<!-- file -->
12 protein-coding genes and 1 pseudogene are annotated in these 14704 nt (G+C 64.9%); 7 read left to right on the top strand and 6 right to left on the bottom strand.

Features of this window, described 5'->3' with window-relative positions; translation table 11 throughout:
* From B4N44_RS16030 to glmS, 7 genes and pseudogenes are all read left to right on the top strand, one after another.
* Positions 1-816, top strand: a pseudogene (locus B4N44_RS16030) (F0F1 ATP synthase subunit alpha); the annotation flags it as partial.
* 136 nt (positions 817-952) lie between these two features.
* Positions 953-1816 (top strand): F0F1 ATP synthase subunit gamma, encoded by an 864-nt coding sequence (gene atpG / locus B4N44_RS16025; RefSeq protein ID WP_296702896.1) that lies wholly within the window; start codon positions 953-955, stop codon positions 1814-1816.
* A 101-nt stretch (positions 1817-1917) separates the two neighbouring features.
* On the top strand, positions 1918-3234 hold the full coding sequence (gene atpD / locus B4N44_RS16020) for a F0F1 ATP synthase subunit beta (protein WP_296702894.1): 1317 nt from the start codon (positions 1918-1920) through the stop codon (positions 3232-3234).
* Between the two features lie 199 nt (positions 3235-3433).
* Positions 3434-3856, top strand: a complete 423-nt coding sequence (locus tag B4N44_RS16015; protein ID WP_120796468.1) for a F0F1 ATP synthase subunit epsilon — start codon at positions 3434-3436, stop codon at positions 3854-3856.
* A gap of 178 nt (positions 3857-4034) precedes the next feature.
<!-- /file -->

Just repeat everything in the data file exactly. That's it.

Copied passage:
12 protein-coding genes and 1 pseudogene are annotated in these 14704 nt (G+C 64.9%); 7 read left to right on the top strand and 6 right to left on the bottom strand.

Features of this window, described 5'->3' with window-relative positions; translation table 11 throughout:
* From B4N44_RS16030 to glmS, 7 genes and pseudogenes are all read left to right on the top strand, one after another.
* Positions 1-816, top strand: a pseudogene (locus B4N44_RS16030) (F0F1 ATP synthase subunit alpha); the annotation flags it as partial.
* 136 nt (positions 817-952) lie between these two features.
* Positions 953-1816 (top strand): F0F1 ATP synthase subunit gamma, encoded by an 864-nt coding sequence (gene atpG / locus B4N44_RS16025; RefSeq protein ID WP_296702896.1) that lies wholly within the window; start codon positions 953-955, stop codon positions 1814-1816.
* A 101-nt stretch (positions 1817-1917) separates the two neighbouring features.
* On the top strand, positions 1918-3234 hold the full coding sequence (gene atpD / locus B4N44_RS16020) for a F0F1 ATP synthase subunit beta (protein WP_296702894.1): 1317 nt from the start codon (positions 1918-1920) through the stop codon (positions 3232-3234).
* Between the two features lie 199 nt (positions 3235-3433).
* Positions 3434-3856, top strand: a complete 423-nt coding sequence (locus tag B4N44_RS16015; protein ID WP_120796468.1) for a F0F1 ATP synthase subunit epsilon — start codon at positions 3434-3436, stop codon at positions 3854-3856.
* A gap of 178 nt (positions 3857-4034) precedes the next feature.